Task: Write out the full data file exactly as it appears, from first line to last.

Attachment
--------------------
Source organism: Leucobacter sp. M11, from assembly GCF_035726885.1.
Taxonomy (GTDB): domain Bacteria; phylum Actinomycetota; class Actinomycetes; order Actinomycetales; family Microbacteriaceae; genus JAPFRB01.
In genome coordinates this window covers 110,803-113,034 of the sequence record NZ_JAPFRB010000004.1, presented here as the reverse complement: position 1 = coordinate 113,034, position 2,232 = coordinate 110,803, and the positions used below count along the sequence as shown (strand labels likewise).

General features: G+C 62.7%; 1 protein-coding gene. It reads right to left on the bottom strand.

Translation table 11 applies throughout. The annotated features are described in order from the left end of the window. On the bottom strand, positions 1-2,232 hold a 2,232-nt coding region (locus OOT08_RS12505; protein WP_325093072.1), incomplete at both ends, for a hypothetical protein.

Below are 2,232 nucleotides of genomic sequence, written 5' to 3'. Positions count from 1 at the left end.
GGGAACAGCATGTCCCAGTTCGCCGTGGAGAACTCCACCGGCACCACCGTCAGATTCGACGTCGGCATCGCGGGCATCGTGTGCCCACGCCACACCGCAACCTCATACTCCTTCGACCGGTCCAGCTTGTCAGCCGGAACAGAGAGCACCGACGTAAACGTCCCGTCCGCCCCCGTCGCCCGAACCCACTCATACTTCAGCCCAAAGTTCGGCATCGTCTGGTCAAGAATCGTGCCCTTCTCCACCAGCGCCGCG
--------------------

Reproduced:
Source organism: Leucobacter sp. M11, from assembly GCF_035726885.1.
Taxonomy (GTDB): domain Bacteria; phylum Actinomycetota; class Actinomycetes; order Actinomycetales; family Microbacteriaceae; genus JAPFRB01.
In genome coordinates this window covers 110,803-113,034 of the sequence record NZ_JAPFRB010000004.1, presented here as the reverse complement: position 1 = coordinate 113,034, position 2,232 = coordinate 110,803, and the positions used below count along the sequence as shown (strand labels likewise).

General features: G+C 62.7%; 1 protein-coding gene. It reads right to left on the bottom strand.

Translation table 11 applies throughout. The annotated features are described in order from the left end of the window. On the bottom strand, positions 1-2,232 hold a 2,232-nt coding region (locus OOT08_RS12505; protein WP_325093072.1), incomplete at both ends, for a hypothetical protein.

Below are 2,232 nucleotides of genomic sequence, written 5' to 3'. Positions count from 1 at the left end.
GGGAACAGCATGTCCCAGTTCGCCGTGGAGAACTCCACCGGCACCACCGTCAGATTCGACGTCGGCATCGCGGGCATCGTGTGCCCACGCCACACCGCAACCTCATACTCCTTCGACCGGTCCAGCTTGTCAGCCGGAACAGAGAGCACCGACGTAAACGTCCCGTCCGCCCCCGTCGCCCGAACCCACTCATACTTCAGCCCAAAGTTCGGCATCGTCTGGTCAAGAATCGTGCCCTTCTCCACCAGCGCCGCG